Across Continents

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Difficult questions

Two things intrigue me about Australia. The continent’s flora and fauna – stinger trees, kangaroos, koalas, crocodiles, possums, brown snakes, deadly spiders, even penguins – a pretty unique ecosystem. And the Aboriginal people. The indigenous race. And it’s understanding the latter, their place in today’s society, that’s proving to be particularly tricky.

Need to get past the digiridoos. The drunks slumped about in the centre of Cairns. The altercations. The alcohol restrictions imposed in the indigenous reservations. Even the telling nature of Aboriginal English. Expressions such as sitting about money to describe State handouts. Objectivity is playing hard to get.

Searching for the positives, allowing me to put together a suitably balanced piece, isn’t, I fear, going to be that easy. But hardly surprising. For, societal structures and cultural heritage aside, technologically the unescapable fact is that, prior to the arrival of the first British settlers, the Aborigines were just shy of the Stone Age. Problems inevitable. Unavoidable. An uncomfortable truth? Or just an unspoken one?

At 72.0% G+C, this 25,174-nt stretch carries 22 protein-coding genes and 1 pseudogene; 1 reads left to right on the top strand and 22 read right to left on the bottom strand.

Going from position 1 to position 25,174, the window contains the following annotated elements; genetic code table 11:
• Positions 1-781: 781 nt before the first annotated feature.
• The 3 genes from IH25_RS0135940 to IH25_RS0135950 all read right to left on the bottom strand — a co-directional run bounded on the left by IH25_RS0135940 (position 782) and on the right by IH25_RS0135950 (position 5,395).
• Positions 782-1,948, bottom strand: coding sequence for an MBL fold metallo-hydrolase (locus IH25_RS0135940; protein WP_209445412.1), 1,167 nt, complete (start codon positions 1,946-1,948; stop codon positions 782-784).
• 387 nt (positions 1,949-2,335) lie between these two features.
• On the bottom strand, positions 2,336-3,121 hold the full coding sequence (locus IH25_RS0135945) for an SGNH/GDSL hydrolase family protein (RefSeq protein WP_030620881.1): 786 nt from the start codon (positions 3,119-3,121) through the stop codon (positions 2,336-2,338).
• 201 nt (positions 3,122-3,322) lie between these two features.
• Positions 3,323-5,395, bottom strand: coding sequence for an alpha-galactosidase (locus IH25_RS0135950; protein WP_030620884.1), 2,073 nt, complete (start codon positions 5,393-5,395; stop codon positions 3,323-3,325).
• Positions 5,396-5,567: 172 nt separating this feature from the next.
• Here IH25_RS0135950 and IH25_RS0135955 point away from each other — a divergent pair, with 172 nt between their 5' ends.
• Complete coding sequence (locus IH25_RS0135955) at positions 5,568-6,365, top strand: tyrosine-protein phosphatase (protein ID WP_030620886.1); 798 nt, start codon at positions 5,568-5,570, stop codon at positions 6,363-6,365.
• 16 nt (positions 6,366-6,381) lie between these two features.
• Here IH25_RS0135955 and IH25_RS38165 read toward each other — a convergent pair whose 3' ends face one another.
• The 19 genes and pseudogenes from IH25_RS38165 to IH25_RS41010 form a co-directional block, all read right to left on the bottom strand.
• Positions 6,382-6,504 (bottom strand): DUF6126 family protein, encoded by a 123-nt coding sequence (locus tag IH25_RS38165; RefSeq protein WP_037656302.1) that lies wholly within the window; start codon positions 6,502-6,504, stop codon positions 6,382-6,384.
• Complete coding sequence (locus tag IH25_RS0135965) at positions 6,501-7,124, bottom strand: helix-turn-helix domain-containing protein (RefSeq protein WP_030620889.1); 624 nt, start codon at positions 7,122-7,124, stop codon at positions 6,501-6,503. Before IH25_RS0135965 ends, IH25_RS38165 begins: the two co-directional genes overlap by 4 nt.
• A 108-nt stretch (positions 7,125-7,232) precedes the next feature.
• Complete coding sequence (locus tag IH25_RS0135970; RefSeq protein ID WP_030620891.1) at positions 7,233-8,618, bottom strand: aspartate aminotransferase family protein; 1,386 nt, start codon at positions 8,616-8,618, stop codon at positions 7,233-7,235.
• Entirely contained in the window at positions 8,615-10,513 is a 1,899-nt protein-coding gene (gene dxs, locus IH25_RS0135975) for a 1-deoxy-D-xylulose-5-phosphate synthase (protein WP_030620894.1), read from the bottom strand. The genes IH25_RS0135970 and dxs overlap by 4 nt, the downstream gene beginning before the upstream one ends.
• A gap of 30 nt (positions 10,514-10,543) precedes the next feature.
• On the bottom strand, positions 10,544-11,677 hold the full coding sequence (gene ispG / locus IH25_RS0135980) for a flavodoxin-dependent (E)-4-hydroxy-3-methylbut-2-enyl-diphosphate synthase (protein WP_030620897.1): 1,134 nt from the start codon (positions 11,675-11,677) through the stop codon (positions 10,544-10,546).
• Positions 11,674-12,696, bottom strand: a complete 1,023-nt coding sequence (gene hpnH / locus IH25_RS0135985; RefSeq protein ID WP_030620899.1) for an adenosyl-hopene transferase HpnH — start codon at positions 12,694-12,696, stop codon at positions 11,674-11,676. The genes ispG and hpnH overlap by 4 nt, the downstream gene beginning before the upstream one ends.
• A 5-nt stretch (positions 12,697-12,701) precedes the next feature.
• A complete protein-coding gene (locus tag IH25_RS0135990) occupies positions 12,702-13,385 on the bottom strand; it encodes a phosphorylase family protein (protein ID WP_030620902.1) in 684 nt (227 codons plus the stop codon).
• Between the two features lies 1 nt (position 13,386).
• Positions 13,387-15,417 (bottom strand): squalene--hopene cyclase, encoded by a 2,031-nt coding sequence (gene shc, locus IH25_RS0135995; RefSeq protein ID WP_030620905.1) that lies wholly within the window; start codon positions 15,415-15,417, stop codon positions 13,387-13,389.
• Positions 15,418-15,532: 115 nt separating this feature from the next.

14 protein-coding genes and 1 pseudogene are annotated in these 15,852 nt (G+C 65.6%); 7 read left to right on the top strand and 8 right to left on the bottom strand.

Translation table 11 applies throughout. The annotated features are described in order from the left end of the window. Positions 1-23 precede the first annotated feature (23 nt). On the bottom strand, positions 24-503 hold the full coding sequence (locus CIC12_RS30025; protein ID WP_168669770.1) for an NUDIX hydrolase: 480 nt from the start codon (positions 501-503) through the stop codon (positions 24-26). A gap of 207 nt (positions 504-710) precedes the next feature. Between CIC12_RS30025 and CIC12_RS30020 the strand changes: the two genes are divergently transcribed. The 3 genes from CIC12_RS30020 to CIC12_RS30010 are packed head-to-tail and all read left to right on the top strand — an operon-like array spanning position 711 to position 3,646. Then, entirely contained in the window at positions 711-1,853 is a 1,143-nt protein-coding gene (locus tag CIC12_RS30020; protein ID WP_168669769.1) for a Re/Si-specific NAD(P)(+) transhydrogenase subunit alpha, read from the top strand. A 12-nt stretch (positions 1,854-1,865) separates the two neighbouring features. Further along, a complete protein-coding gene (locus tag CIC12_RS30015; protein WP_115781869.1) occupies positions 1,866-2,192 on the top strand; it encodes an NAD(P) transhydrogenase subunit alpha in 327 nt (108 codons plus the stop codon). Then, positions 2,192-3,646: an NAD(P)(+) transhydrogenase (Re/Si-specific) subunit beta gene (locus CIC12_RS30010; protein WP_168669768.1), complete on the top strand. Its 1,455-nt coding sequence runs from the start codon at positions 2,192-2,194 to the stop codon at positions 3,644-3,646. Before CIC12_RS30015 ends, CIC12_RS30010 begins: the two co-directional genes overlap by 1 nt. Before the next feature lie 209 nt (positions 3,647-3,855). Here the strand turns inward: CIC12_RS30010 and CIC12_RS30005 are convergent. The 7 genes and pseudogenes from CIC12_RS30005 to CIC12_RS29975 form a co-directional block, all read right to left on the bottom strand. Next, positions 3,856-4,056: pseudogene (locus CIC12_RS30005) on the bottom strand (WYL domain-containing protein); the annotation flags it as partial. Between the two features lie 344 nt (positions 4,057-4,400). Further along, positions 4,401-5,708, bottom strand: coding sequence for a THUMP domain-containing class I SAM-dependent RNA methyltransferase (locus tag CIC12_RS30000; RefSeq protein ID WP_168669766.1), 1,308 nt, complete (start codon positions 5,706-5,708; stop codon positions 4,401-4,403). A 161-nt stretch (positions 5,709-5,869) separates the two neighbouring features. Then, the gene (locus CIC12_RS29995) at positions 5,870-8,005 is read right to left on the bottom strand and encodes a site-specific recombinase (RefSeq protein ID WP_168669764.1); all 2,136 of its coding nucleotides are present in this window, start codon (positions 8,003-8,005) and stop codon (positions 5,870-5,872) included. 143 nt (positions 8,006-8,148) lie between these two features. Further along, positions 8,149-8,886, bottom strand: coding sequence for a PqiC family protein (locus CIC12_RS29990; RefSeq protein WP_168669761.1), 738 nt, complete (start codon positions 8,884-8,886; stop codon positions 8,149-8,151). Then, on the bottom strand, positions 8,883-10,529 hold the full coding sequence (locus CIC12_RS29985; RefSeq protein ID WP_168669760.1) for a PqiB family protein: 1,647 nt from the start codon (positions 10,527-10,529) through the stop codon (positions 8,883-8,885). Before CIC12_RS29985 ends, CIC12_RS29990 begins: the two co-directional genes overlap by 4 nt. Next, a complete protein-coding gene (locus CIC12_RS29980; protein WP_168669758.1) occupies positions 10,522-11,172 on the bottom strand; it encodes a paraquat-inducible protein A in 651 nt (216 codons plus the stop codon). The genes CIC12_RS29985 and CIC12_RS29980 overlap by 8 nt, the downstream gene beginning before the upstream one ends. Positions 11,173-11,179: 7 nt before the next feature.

If this seems a little harsh, consider how one generation in the West invariably struggles to come to terms with the technology of the next. Multiply that by a thousand or so and you can perhaps see why difficulties must arise. We shouldn’t be in the least bit surprised. Issues Australia has been wrestling with since the first settlers arrived. Adopting various approaches. Some pretty abhorrent by today’s norms. Much to mull upon.


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